Stories surrounding car hacking seem to be all the rage these days. The issue was first thrust into the spotlight a few weeks ago when famed hackers Charlie Miller and Chris Valasek were able to take over Wired reporter Andy Greenberg’s jeep as it sped down the highway at 70 mph.
Such is the risk involved with connected cars. On the one hand, the technology that underlies modern vehicles makes driving more convenient, efficient, and enjoyable than ever before. On the other, expanded capabilities opens up the door for hackers to potentially wreak havoc.
That being the case, there’s one car company, above all others, who has their security game on lock down. Not surprisingly, that company is Tesla.
During a presentation at the annual Def Con Hacking Conference in Las Vegas last week, researchers Kevin Mahaffey and Marc Rogers detailed the endless number of roadblocks they encountered when trying to hack a Tesla Model S. Ultimately, they managed to find a key vulnerability by accessing Tesla’s VPN via a somewhat hidden Ethernet port located behind the drivers side dashboard. In turn, they were able to access a key piece of the car’s software which enabled them to “shut down a moving Model S at low speed” while also giving them control over the car’s windows, doors, and suspension.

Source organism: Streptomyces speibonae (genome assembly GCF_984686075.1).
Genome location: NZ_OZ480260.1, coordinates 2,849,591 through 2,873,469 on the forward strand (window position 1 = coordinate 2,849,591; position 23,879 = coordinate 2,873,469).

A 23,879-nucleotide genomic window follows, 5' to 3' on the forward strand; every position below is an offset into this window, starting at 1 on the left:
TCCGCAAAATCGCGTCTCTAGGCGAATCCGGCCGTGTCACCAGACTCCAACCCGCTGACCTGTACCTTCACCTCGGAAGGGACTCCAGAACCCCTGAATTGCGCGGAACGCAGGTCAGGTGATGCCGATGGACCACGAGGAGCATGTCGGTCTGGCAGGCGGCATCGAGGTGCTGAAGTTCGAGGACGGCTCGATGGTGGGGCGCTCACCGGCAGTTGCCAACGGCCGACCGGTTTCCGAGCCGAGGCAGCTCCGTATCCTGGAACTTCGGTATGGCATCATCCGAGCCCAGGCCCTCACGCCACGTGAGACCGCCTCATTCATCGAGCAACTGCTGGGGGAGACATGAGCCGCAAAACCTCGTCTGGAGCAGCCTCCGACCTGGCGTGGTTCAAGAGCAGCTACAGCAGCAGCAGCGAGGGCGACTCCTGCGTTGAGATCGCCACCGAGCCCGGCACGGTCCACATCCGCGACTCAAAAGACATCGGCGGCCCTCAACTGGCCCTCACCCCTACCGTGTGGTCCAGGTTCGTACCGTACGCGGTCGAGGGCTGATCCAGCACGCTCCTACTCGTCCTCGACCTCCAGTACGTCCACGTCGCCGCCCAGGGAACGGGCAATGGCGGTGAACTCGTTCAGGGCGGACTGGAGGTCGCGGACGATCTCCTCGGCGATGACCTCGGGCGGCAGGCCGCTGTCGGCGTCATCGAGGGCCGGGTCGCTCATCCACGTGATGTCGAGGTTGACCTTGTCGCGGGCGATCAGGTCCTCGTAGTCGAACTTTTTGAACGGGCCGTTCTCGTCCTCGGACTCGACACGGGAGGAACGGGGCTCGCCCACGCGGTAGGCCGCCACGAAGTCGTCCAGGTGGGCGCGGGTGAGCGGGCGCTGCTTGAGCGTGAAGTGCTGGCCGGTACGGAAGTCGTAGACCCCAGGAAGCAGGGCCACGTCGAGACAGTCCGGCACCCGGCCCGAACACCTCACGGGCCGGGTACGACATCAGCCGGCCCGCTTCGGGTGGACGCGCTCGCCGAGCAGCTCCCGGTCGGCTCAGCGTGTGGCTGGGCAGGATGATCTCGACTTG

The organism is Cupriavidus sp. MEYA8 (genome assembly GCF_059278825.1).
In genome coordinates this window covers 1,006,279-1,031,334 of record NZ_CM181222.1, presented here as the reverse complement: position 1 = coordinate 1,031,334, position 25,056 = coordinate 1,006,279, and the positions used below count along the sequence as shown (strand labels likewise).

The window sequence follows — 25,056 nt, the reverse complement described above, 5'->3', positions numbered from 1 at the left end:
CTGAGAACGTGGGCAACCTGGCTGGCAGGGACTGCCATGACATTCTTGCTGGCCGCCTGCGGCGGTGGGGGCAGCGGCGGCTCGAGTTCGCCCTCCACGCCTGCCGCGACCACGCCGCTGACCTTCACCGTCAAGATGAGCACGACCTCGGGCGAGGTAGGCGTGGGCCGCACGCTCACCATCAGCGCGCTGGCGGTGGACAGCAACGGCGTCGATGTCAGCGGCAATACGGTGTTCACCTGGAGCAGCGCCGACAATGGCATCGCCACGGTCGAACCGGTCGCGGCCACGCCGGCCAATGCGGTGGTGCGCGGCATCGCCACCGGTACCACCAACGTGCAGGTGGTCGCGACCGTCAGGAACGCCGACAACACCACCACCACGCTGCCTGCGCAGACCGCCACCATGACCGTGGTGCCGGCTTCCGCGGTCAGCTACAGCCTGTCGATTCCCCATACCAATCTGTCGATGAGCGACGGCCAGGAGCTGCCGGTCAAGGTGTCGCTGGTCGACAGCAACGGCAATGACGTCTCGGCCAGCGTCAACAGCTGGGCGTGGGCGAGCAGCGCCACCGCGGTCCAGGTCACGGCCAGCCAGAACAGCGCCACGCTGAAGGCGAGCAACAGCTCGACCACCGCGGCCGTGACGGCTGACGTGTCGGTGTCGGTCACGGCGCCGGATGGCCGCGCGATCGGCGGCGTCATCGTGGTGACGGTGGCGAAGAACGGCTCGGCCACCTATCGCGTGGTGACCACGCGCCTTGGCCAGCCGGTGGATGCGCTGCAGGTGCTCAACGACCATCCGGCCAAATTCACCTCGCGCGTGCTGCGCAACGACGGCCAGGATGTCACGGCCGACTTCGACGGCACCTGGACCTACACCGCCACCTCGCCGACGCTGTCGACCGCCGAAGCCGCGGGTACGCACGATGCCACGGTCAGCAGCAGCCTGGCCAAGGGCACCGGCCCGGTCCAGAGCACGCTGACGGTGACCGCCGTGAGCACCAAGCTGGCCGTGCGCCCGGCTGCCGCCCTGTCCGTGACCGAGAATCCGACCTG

Tesla, the researchers note, quickly patched the vulnerability.
So if Mahaffey and Rogers were, in fact, able to hack a Tesla, wouldn’t one assume that the Tesla Model S is far from secure?
Truth be told, the bulk of their talk centered on all of the dead ends they encountered in their effort to skirt around the Model S’ security. Indeed, the work that went into finding and exploiting the aforementioned vulnerability took place over the course of two years. What’s more, physical access to the car is needed for the hack to be effective.
The company also engineered the car to handle sudden power loss in a graceful way. If power to the car were cut while the vehicle was in motion, the hand brake would kick in, and the car would lurch to a stop if it was traveling 5 miles per hour or less. It would go into neutral if traveling faster than this. But the driver would still retain control of the steering and brakes and be able to pull the car over. The airbags also would still be fully functional.
“That in itself I think is a huge achievement that I’d like to call Tesla out for,” says Rogers. “This is a directly contrasting story to the Jeep story… Tesla had actually thought about the ramifications about what might happen and had designed the car to handle it gracefully and be safe… in such a way that catastrophic [failure] would not happen.”
Tesla’s over-the-air software updates were also praised by Mahaffey and Rogers as it enables them to immediately address and fix software vulnerabilities as they arise.
So is the Model S hackable? Sure, with enough time and resources it’s hard to say that anything is truly impenetrable. That said, Mahaffey and Rogers had no problem stating that the Tesla Model S is the “most secure car that we’ve seen.”
As a final point, and speaking to how seriously Tesla takes security, the company recently hired Chris Evans from Google’s Project Zero to head up its security team. Project Zero, if you’re unfamiliar, was a Google team comprised of hackers dedicated to finding zero-day exploits.